CIBC warns shrinking orders from pot shops could hurt producer revenues

A woman smokes a blunt at the 4/20 marijuana holiday in Civic Center Park in downtown Denver, April 20, 2013. REUTERS/Rick Wilking (UNITED STATES - Tags: HEALTH SOCIETY POLITICS)

Cannabis producer revenues could take a hit as pot shops shift from big initial orders fuelled by fears of shortages to smaller inventory purchases prioritizing brands consumers actually want to buy.

That’s what CIBC analyst John Zamparo is hearing from management teams at large producers in the sector, and the reason behind his revised estimates and reduced price targets for shares of Canopy Growth Corp. (WEED.TO)(CGC), Cronos Group Inc. (CRON.TO)(CRON), HEXO Corp. (HEXO.TO)(HEXO) and Sundial Growers Inc. (SNDL)

“The ongoing dearth of retail stores, particularly in Ontario, has caused reduced expectations across the industry. However, the more immediate impact to cannabis producer revenues involves ordering patterns,” Zamparo wrote in a research note. “Recent inventory purchases have normalized in size as retailers wish to remain nimble and prioritize brands that are popular among consumers.”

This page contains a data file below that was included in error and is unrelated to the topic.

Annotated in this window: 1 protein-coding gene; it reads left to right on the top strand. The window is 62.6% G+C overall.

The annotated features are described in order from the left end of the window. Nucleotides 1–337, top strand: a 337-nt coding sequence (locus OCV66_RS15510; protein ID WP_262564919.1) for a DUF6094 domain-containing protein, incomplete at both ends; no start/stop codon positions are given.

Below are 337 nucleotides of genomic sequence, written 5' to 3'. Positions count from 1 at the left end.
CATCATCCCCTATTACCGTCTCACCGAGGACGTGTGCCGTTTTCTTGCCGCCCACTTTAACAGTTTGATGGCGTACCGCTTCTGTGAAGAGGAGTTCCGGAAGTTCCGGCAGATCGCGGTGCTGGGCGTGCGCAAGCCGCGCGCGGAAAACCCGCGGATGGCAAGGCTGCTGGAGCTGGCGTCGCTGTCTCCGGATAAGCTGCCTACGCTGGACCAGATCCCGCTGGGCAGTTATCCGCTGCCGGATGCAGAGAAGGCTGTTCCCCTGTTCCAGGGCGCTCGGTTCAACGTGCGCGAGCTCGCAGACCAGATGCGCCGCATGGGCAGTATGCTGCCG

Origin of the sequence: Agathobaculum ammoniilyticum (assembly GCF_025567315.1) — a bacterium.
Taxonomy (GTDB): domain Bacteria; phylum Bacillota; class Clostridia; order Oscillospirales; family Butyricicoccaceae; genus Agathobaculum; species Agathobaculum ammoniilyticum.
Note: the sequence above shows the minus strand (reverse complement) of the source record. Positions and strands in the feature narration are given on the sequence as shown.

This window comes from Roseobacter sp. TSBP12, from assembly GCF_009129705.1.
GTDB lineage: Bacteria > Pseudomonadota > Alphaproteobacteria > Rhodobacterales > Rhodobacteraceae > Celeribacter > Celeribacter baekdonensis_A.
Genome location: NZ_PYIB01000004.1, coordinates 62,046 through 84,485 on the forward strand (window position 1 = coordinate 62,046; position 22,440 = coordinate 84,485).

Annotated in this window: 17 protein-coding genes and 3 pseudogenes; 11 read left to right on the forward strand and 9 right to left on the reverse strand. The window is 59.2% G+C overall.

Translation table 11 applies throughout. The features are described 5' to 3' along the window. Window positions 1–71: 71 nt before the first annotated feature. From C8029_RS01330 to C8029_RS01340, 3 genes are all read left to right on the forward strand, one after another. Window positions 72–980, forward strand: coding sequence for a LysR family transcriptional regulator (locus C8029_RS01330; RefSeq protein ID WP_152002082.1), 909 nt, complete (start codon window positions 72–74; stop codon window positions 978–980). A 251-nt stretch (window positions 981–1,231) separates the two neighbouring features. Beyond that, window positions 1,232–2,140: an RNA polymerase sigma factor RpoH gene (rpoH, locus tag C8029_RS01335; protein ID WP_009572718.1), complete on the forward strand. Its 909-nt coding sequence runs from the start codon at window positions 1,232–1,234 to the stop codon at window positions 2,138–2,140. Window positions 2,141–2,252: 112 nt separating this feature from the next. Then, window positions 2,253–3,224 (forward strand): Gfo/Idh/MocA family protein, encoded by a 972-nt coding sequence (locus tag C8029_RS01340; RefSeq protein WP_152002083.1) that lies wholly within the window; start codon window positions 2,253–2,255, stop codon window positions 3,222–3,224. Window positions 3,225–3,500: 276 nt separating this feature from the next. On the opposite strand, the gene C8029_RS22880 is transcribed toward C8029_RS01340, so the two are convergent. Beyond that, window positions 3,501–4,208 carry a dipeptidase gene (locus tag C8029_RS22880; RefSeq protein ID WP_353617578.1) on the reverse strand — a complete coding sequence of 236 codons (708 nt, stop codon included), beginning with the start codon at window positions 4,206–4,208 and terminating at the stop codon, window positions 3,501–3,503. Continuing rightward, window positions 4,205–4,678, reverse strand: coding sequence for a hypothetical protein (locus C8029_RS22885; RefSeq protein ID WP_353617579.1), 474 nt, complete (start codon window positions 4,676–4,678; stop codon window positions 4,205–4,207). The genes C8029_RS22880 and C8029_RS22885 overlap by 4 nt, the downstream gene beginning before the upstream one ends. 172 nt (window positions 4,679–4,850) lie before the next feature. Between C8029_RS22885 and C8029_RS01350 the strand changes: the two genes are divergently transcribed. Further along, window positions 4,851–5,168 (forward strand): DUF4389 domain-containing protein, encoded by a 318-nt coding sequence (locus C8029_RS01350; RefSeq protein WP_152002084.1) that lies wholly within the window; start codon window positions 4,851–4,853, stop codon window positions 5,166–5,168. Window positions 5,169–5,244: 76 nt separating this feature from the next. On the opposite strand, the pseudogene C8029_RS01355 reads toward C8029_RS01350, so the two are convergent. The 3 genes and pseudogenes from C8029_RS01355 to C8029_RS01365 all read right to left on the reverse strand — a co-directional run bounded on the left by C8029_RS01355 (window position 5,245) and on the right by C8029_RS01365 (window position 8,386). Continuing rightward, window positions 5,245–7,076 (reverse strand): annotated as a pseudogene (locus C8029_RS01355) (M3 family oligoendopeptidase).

While retail cannabis sales have grown by double digits month-over-month since March (through to July, the latest month for which data is available), he expects modest calendar third-revenue growth from licenced producers to reflect this initial inventory build-up, and subsequent lower re-ordering patterns.

Zamparo lowered his estimates for Canopy Growth and Sundial for their upcoming quarters. He increased estimates for Cronos based on the earlier closing of a deal with Redwood Holding Group LLC.

He lowered his price targets for shares of Canopy Growth to $45 from $50, Cronos to $20 from $25, HEXO to $7.50 from $8.50, and Suntial to $8 from $11. All ratings remain the same.

Concern about shrinking orders from established cannabis stores has been largely overshadowed by the persistent shortage of brick-and-mortar retailers, particularly in Canada’s biggest province.

Zamparo’s comments echo a similar warning from Craig Wiggins of the cannabis industry research group TheCannalysts. He said many licenced producers have grown accustomed to supplying large initial orders to new stores as they open for business.

“It’s not sustainable, even with cannabis 2.0 products and more new stores,” Wiggins told Yahoo Finance Canada in an interview last week.

Wiggins also noted that producers are currently harvesting enough cannabis to satisfy 81 per cent of the total annual demand projected by Health Canada when legal sales account for only 14 per cent of demand by volume. The situation, he predicts, will lead to price compression and glut of cannabis sitting in producer vaults.

“When you’re in an oversupply situation, prices come down,” he said. “Plain and simple.”

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